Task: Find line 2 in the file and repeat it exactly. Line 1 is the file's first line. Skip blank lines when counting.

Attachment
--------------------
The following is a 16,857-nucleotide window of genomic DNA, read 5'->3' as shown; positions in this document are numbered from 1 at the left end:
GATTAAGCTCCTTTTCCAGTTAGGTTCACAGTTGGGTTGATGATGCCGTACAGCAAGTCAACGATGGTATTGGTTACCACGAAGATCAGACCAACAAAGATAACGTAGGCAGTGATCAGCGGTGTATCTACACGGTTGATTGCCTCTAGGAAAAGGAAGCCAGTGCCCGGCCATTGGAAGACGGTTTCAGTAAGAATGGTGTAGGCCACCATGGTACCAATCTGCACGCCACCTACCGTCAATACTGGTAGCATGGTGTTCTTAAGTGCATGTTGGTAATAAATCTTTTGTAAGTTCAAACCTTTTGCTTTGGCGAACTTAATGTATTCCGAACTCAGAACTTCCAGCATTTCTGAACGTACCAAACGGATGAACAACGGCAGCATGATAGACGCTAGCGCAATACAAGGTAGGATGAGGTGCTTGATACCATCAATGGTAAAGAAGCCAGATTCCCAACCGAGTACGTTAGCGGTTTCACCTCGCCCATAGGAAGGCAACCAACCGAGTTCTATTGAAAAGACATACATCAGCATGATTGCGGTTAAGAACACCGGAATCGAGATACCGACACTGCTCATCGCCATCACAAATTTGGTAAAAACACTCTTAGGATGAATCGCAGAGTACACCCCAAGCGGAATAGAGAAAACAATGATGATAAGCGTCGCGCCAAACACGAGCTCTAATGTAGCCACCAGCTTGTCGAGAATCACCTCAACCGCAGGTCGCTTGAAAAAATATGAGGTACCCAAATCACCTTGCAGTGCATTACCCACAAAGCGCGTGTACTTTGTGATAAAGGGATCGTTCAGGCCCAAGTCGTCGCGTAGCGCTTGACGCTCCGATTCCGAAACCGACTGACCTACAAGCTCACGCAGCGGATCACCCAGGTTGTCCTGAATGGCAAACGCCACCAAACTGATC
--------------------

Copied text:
GATTAAGCTCCTTTTCCAGTTAGGTTCACAGTTGGGTTGATGATGCCGTACAGCAAGTCAACGATGGTATTGGTTACCACGAAGATCAGACCAACAAAGATAACGTAGGCAGTGATCAGCGGTGTATCTACACGGTTGATTGCCTCTAGGAAAAGGAAGCCAGTGCCCGGCCATTGGAAGACGGTTTCAGTAAGAATGGTGTAGGCCACCATGGTACCAATCTGCACGCCACCTACCGTCAATACTGGTAGCATGGTGTTCTTAAGTGCATGTTGGTAATAAATCTTTTGTAAGTTCAAACCTTTTGCTTTGGCGAACTTAATGTATTCCGAACTCAGAACTTCCAGCATTTCTGAACGTACCAAACGGATGAACAACGGCAGCATGATAGACGCTAGCGCAATACAAGGTAGGATGAGGTGCTTGATACCATCAATGGTAAAGAAGCCAGATTCCCAACCGAGTACGTTAGCGGTTTCACCTCGCCCATAGGAAGGCAACCAACCGAGTTCTATTGAAAAGACATACATCAGCATGATTGCGGTTAAGAACACCGGAATCGAGATACCGACACTGCTCATCGCCATCACAAATTTGGTAAAAACACTCTTAGGATGAATCGCAGAGTACACCCCAAGCGGAATAGAGAAAACAATGATGATAAGCGTCGCGCCAAACACGAGCTCTAATGTAGCCACCAGCTTGTCGAGAATCACCTCAACCGCAGGTCGCTTGAAAAAATATGAGGTACCCAAATCACCTTGCAGTGCATTACCCACAAAGCGCGTGTACTTTGTGATAAAGGGATCGTTCAGGCCCAAGTCGTCGCGTAGCGCTTGACGCTCCGATTCCGAAACCGACTGACCTACAAGCTCACGCAGCGGATCACCCAGGTTGTCCTGAATGGCAAACGCCACCAAACTGATC